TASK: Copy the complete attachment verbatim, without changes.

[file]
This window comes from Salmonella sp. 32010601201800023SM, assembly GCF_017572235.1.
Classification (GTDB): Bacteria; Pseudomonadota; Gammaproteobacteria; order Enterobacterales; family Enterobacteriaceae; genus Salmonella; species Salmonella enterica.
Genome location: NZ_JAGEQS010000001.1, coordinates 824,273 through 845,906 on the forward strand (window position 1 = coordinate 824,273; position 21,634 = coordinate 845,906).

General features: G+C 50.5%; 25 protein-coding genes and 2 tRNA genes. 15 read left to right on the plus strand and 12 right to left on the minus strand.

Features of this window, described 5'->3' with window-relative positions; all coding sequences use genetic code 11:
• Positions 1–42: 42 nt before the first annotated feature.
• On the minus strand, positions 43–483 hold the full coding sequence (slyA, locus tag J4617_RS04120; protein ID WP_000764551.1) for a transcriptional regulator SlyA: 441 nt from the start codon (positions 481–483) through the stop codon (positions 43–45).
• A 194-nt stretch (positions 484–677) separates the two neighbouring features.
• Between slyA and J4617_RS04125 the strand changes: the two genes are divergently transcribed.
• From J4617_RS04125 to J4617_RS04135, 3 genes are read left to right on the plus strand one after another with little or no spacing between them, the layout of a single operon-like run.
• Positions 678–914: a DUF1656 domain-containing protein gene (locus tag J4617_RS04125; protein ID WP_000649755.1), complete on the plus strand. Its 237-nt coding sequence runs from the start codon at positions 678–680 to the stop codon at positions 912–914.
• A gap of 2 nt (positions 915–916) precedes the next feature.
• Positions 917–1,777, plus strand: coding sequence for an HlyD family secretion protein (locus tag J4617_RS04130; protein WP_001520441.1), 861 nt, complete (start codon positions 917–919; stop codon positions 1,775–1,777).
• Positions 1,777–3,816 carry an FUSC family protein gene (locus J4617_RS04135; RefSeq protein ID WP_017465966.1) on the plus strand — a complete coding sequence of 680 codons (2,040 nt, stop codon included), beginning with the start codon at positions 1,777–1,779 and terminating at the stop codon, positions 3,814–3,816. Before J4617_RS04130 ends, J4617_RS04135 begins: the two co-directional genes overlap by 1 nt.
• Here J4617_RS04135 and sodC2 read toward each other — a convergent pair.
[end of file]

This window comes from Salmonella sp. 32010601201800023SM, assembly GCF_017572235.1.
Classification (GTDB): Bacteria; Pseudomonadota; Gammaproteobacteria; order Enterobacterales; family Enterobacteriaceae; genus Salmonella; species Salmonella enterica.
Genome location: NZ_JAGEQS010000001.1, coordinates 824,273 through 845,906 on the forward strand (window position 1 = coordinate 824,273; position 21,634 = coordinate 845,906).

General features: G+C 50.5%; 25 protein-coding genes and 2 tRNA genes. 15 read left to right on the plus strand and 12 right to left on the minus strand.

Features of this window, described 5'->3' with window-relative positions; all coding sequences use genetic code 11:
• Positions 1–42: 42 nt before the first annotated feature.
• On the minus strand, positions 43–483 hold the full coding sequence (slyA, locus tag J4617_RS04120; protein ID WP_000764551.1) for a transcriptional regulator SlyA: 441 nt from the start codon (positions 481–483) through the stop codon (positions 43–45).
• A 194-nt stretch (positions 484–677) separates the two neighbouring features.
• Between slyA and J4617_RS04125 the strand changes: the two genes are divergently transcribed.
• From J4617_RS04125 to J4617_RS04135, 3 genes are read left to right on the plus strand one after another with little or no spacing between them, the layout of a single operon-like run.
• Positions 678–914: a DUF1656 domain-containing protein gene (locus tag J4617_RS04125; protein ID WP_000649755.1), complete on the plus strand. Its 237-nt coding sequence runs from the start codon at positions 678–680 to the stop codon at positions 912–914.
• A gap of 2 nt (positions 915–916) precedes the next feature.
• Positions 917–1,777, plus strand: coding sequence for an HlyD family secretion protein (locus tag J4617_RS04130; protein WP_001520441.1), 861 nt, complete (start codon positions 917–919; stop codon positions 1,775–1,777).
• Positions 1,777–3,816 carry an FUSC family protein gene (locus J4617_RS04135; RefSeq protein ID WP_017465966.1) on the plus strand — a complete coding sequence of 680 codons (2,040 nt, stop codon included), beginning with the start codon at positions 1,777–1,779 and terminating at the stop codon, positions 3,814–3,816. Before J4617_RS04130 ends, J4617_RS04135 begins: the two co-directional genes overlap by 1 nt.
• Here J4617_RS04135 and sodC2 read toward each other — a convergent pair.